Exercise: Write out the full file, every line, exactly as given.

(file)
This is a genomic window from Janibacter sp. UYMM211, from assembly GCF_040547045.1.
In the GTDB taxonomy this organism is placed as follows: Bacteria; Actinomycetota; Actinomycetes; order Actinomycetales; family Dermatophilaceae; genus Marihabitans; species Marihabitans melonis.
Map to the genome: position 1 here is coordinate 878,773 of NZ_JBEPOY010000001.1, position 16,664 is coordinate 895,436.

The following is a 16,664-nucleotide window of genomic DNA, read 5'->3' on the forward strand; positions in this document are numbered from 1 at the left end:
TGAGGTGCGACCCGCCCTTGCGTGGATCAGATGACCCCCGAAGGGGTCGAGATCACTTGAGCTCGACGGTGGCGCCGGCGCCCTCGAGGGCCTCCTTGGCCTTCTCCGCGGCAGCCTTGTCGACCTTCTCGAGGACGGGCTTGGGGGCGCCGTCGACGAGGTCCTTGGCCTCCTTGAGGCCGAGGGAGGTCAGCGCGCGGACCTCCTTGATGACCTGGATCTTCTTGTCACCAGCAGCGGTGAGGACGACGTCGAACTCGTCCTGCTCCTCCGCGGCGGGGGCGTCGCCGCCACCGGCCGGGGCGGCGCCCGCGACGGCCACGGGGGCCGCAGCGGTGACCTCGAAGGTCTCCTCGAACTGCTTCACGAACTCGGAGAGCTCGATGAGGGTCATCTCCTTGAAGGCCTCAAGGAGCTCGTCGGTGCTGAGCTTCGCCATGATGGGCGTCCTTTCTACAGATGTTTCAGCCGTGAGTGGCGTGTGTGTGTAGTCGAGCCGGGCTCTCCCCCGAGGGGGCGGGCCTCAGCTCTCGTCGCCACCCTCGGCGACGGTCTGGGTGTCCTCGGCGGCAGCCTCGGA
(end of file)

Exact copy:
This is a genomic window from Janibacter sp. UYMM211, from assembly GCF_040547045.1.
In the GTDB taxonomy this organism is placed as follows: Bacteria; Actinomycetota; Actinomycetes; order Actinomycetales; family Dermatophilaceae; genus Marihabitans; species Marihabitans melonis.
Map to the genome: position 1 here is coordinate 878,773 of NZ_JBEPOY010000001.1, position 16,664 is coordinate 895,436.

The following is a 16,664-nucleotide window of genomic DNA, read 5'->3' on the forward strand; positions in this document are numbered from 1 at the left end:
TGAGGTGCGACCCGCCCTTGCGTGGATCAGATGACCCCCGAAGGGGTCGAGATCACTTGAGCTCGACGGTGGCGCCGGCGCCCTCGAGGGCCTCCTTGGCCTTCTCCGCGGCAGCCTTGTCGACCTTCTCGAGGACGGGCTTGGGGGCGCCGTCGACGAGGTCCTTGGCCTCCTTGAGGCCGAGGGAGGTCAGCGCGCGGACCTCCTTGATGACCTGGATCTTCTTGTCACCAGCAGCGGTGAGGACGACGTCGAACTCGTCCTGCTCCTCCGCGGCGGGGGCGTCGCCGCCACCGGCCGGGGCGGCGCCCGCGACGGCCACGGGGGCCGCAGCGGTGACCTCGAAGGTCTCCTCGAACTGCTTCACGAACTCGGAGAGCTCGATGAGGGTCATCTCCTTGAAGGCCTCAAGGAGCTCGTCGGTGCTGAGCTTCGCCATGATGGGCGTCCTTTCTACAGATGTTTCAGCCGTGAGTGGCGTGTGTGTGTAGTCGAGCCGGGCTCTCCCCCGAGGGGGCGGGCCTCAGCTCTCGTCGCCACCCTCGGCGACGGTCTGGGTGTCCTCGGCGGCAGCCTCGGA